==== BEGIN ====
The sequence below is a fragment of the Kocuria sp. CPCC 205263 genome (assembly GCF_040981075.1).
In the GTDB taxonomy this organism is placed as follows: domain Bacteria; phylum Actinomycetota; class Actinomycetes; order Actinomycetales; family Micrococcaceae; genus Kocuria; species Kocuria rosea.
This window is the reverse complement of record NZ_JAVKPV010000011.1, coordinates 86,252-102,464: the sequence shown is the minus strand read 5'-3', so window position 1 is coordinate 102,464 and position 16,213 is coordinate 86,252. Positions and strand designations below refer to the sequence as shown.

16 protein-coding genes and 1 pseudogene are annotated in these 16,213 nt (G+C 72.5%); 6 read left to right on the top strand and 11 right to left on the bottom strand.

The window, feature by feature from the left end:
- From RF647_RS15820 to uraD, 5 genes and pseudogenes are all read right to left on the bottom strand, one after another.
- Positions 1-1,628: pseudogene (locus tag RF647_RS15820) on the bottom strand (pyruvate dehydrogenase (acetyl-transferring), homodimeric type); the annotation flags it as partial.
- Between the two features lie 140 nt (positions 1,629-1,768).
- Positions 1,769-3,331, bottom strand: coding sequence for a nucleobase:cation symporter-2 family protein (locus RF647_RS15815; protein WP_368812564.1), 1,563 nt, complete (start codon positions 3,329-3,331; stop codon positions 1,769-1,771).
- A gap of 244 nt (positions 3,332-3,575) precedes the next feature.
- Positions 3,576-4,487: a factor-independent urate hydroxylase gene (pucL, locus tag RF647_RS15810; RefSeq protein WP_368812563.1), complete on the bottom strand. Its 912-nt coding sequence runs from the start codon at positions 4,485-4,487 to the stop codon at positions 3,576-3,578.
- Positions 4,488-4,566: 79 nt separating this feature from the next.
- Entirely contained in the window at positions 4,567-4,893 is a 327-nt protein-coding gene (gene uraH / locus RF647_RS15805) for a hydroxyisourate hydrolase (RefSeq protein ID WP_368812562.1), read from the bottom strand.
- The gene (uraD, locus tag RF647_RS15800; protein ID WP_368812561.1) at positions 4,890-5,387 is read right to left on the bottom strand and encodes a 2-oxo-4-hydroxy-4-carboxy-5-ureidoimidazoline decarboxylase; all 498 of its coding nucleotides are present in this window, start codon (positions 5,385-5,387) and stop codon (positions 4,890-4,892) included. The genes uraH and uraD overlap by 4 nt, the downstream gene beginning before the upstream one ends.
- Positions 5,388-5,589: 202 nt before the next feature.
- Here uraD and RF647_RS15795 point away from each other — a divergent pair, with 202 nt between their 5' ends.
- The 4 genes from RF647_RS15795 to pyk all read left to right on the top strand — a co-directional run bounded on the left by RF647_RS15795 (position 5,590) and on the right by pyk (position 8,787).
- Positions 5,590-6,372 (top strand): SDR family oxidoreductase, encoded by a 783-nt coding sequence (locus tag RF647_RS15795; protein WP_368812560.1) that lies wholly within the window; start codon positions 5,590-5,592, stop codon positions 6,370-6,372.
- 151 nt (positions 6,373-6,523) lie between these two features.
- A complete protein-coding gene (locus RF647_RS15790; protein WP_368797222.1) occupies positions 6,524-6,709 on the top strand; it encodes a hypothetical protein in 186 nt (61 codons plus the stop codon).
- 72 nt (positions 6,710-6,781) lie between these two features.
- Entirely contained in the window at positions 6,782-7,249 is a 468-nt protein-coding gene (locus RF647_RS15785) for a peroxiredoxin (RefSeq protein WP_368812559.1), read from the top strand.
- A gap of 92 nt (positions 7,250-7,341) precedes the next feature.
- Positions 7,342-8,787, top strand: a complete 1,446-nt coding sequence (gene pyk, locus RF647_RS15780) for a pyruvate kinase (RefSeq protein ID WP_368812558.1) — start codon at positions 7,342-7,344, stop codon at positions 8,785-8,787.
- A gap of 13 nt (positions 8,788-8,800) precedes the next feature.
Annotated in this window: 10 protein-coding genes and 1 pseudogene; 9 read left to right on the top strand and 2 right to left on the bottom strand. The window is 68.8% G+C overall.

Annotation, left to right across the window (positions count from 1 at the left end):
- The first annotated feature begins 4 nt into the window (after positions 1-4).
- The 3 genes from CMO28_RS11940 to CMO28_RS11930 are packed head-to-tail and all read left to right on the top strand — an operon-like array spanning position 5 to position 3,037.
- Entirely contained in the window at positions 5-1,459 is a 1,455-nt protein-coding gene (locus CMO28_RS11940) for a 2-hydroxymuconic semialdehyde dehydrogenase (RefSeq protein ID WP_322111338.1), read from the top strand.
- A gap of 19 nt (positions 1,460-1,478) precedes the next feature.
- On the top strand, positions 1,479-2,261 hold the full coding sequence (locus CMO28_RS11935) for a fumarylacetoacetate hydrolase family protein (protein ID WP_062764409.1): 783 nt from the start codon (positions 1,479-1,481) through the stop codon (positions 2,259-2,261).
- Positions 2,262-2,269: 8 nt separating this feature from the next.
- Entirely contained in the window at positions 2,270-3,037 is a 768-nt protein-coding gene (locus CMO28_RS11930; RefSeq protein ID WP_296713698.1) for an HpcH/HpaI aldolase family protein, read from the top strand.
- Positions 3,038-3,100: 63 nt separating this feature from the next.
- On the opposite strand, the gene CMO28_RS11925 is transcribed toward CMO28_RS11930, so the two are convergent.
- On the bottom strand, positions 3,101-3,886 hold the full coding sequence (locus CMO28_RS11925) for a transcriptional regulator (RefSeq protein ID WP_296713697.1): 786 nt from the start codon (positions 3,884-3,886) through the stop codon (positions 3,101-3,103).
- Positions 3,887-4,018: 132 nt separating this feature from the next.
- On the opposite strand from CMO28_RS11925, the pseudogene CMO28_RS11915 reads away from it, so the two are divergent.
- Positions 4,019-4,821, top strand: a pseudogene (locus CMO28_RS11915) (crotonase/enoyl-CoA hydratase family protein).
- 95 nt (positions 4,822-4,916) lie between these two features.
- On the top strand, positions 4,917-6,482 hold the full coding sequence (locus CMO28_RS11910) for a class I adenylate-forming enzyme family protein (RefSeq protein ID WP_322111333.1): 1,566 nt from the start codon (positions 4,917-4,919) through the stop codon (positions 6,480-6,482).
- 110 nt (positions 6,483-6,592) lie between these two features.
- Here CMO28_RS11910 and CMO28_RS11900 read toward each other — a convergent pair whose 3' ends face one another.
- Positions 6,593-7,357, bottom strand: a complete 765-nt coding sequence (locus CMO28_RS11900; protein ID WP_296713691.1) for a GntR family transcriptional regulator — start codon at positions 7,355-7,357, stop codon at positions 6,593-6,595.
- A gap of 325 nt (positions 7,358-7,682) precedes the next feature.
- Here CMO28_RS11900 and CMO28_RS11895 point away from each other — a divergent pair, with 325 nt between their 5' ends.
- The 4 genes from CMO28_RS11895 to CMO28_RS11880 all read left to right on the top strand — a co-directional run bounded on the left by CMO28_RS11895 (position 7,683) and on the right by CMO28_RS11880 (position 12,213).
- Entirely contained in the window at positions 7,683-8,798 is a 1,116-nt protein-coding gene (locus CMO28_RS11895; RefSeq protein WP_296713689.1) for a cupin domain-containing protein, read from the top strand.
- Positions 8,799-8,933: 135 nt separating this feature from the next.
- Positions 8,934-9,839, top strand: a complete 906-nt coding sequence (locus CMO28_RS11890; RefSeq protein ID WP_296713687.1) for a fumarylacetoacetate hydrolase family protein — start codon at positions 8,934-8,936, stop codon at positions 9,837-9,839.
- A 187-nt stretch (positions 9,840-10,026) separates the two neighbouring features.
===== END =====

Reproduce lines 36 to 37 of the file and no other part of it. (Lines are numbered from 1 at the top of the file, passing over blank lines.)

- On the opposite strand, the gene CMO28_RS11925 is transcribed toward CMO28_RS11930, so the two are convergent.
- On the bottom strand, positions 3,101-3,886 hold the full coding sequence (locus CMO28_RS11925) for a transcriptional regulator (RefSeq protein ID WP_296713697.1): 786 nt from the start codon (positions 3,884-3,886) through the stop codon (positions 3,101-3,103).